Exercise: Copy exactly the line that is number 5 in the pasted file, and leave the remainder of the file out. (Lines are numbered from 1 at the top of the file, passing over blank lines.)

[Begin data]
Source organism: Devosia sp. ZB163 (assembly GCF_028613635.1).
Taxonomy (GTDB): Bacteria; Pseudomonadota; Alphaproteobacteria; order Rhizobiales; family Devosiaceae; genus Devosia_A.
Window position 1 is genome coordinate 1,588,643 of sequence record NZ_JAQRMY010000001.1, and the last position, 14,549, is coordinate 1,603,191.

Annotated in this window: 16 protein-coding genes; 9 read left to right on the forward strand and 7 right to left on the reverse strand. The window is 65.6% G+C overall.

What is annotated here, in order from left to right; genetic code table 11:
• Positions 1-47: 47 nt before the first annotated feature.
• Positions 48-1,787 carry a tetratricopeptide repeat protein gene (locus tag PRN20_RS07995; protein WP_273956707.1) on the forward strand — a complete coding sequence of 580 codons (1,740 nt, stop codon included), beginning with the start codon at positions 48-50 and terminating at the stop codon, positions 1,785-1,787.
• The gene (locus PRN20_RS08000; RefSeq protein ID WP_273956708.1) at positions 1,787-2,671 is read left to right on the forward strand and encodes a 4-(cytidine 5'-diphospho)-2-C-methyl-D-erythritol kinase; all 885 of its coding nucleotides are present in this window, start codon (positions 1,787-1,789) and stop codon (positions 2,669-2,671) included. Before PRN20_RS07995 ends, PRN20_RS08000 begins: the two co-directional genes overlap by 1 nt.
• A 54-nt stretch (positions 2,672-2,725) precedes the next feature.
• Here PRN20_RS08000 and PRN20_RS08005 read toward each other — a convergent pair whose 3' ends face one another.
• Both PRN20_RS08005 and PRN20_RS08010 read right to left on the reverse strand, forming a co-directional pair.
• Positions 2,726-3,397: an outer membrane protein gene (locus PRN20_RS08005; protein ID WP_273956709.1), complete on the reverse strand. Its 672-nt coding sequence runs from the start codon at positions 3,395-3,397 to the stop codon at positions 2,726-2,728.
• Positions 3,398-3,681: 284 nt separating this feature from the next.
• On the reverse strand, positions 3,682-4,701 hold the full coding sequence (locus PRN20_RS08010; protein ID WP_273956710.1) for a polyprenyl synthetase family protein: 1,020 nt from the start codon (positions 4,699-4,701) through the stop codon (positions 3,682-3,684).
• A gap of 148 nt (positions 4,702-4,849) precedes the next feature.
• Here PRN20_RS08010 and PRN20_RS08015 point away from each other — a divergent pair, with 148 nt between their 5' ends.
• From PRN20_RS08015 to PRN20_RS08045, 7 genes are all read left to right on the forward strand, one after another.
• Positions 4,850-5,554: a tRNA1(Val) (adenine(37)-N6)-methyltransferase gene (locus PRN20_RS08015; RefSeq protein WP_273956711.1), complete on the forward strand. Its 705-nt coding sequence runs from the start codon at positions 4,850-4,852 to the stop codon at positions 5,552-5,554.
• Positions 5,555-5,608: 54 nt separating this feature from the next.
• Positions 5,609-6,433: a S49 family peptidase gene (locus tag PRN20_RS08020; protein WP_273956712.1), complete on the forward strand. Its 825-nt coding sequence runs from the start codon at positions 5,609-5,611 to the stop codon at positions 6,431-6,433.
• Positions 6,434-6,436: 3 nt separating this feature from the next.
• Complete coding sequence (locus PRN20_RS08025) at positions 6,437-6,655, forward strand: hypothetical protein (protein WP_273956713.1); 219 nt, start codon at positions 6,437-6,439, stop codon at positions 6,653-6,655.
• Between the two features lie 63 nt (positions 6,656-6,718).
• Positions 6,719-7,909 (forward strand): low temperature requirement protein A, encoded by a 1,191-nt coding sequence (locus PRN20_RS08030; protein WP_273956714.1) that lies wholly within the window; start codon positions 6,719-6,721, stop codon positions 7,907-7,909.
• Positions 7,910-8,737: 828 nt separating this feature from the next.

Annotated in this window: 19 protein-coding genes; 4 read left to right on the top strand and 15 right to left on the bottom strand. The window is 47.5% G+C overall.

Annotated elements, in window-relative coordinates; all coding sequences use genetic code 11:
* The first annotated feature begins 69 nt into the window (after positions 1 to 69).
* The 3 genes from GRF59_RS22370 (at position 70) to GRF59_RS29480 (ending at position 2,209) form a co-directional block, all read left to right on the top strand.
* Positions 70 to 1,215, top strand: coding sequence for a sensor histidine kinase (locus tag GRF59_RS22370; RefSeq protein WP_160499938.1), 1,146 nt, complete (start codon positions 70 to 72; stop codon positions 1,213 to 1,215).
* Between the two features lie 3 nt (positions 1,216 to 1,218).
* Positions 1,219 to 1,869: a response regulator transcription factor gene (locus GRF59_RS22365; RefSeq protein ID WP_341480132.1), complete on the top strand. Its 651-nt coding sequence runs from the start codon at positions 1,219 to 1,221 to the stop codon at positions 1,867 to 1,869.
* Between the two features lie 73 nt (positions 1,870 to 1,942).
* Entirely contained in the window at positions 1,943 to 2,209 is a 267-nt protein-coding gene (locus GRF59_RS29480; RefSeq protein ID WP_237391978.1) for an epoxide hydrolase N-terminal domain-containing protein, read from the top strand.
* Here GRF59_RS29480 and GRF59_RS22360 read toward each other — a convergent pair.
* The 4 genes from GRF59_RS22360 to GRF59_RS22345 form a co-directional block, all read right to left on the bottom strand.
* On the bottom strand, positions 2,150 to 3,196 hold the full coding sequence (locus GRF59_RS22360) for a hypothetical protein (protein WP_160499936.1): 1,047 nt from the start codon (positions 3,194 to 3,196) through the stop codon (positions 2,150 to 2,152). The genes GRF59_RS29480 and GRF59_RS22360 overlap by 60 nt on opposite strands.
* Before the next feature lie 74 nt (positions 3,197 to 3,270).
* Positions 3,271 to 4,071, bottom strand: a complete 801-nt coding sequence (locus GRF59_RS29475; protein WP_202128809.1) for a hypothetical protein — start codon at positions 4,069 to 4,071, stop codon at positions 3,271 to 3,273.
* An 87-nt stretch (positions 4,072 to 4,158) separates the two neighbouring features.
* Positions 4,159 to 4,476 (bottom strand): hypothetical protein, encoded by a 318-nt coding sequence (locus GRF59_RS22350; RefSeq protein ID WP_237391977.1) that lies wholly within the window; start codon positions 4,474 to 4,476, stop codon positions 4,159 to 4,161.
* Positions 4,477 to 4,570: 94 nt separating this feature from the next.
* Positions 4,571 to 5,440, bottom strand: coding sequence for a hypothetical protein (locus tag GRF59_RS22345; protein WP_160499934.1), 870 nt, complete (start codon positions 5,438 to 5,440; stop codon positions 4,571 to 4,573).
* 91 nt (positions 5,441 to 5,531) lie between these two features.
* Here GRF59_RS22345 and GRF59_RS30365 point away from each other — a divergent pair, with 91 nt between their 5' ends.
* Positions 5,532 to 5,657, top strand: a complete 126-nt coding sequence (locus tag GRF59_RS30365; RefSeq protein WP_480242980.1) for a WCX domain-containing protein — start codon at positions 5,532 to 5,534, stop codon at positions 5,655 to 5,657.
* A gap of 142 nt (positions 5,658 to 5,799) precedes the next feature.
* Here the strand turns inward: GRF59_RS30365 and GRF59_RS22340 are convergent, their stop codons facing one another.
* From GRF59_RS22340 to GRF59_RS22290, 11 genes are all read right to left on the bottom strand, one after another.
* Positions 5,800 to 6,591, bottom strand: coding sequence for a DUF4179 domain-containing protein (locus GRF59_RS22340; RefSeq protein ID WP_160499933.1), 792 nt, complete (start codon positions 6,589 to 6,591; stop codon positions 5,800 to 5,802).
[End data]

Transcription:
What is annotated here, in order from left to right; genetic code table 11: